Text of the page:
Oklahoma's Native American population is the largest in the nation—252,420 at the 1990 census. Several indigenous cultures existed in the area before the first European visited in 1541. Francisco Coronado almost certainly crossed Oklahoma in that year, and Hernando De Soto may have visited E Oklahoma. Later Juan de Oñate passed through W Oklahoma, and some other Spanish explorers and traders and French traders from Louisiana visited the region, but there was no development of the area.
Tribes of the Plains cultures—Osage, Kiowa, Comanche, and Apache—dominated the west; the Wichita and other relatively sedentary tribes lived farther east. It is asserted that the first European trading post was established at Salina by the Chouteau family of St. Louis before the territory was transferred to the United States by the Louisiana Purchase in 1803, but the land remained in control of the sparse and nomadic native population. For the most part only traders, official explorers (notably Stephen H. Long), and scientific and curious travelers (among them Washington Irving and George Catlin) came into the present-day state.
In 1819 the Adams-Onís Treaty with Spain defined Oklahoma as the southwestern boundary of the United States. After the War of 1812 the U.S. government invited the Cherokee of Georgia and Tennessee to move into the area, and a few had come to settle. Soon intense white pressure for their lands, with the approval of President Andrew Jackson, forced the Cherokee and the others of the Five Civilized Tribes (the Choctaw, the Chickasaw, the Creek, and the Seminole) to abandon their old homes east of the Mississippi and to take up residence in what was to become the Indian Territory. Their tragic removal is known as the Trail of Tears. They settled on the hills and little prairies of the eastern section and built separate organized states and communities.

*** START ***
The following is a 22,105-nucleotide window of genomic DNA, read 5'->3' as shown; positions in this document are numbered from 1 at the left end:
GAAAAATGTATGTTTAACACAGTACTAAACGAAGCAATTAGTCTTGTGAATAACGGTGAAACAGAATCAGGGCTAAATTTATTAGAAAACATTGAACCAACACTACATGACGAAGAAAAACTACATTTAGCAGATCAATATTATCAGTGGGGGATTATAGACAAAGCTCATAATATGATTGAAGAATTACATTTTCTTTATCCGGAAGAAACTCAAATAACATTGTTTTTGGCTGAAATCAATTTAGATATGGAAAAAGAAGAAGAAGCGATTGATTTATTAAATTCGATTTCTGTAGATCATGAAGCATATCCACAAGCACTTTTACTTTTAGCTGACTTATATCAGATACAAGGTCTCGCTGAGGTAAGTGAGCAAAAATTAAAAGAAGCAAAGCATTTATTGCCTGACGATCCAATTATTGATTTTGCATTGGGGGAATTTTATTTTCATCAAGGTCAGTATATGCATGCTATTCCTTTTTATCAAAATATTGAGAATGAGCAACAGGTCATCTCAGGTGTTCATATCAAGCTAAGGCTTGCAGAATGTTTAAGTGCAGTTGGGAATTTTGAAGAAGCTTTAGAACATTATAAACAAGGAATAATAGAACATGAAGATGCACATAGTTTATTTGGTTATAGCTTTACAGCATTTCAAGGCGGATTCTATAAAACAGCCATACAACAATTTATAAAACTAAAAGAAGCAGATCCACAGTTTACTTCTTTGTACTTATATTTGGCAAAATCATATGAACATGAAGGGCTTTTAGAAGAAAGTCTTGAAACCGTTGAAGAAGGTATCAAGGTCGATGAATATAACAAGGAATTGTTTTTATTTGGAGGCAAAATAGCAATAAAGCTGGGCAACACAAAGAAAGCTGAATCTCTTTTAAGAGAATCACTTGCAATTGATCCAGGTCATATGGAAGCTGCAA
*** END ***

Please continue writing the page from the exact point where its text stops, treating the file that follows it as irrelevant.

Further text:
The Cherokee particularly had a highly Europeanized culture, with a written language, invented by their great leader Sequoyah, and highly developed institutions. Some of the Cherokee were slaveholders and ran their agricultural properties in the traditional Southern plantation pattern; others were small farmers. The Five Civilized Tribes clashed briefly with the Plains Indians, particularly the Osage, but they were for a time free from white interference, and they were able to establish a civilization that strongly affected the whole history of the region.
The troubles of the whites did not, however, long escape them, and the Civil War was a major disaster. Although no major battle of the war was fought in present-day Oklahoma, there were numerous skirmishes. Most Native Americans allied themselves with the Confederacy, but Unionist disaffection was widespread, and individual violence was so prevalent that many fled, leaving their farms to desolation.
As a punishment for taking the Confederate side the Five Civilized Tribes lost the western part of the Indian Territory, and the federal government began assigning lands there to such landless eastern tribes as the Delaware and the Shawnee, as well as to nomadic Plains tribes, who put up strong resistance before they were subdued and settled on reservations. The territory was plagued by lawlessness and served as a hideout for white outlaws. After the establishment of a federal court at Fort Smith, Isaac Parker became famous as the "hanging judge."
Immediately after the Civil War the long drives of cattle from Texas to the Kansas railroad head began to cross Oklahoma, traveling over the cattle trails that became part of Western folklore. The best known was the Chisholm Trail. The cattle were fattened on the virgin ranges of Oklahoma, and cattlemen began to look on the grasslands with speculative and covetous eyes.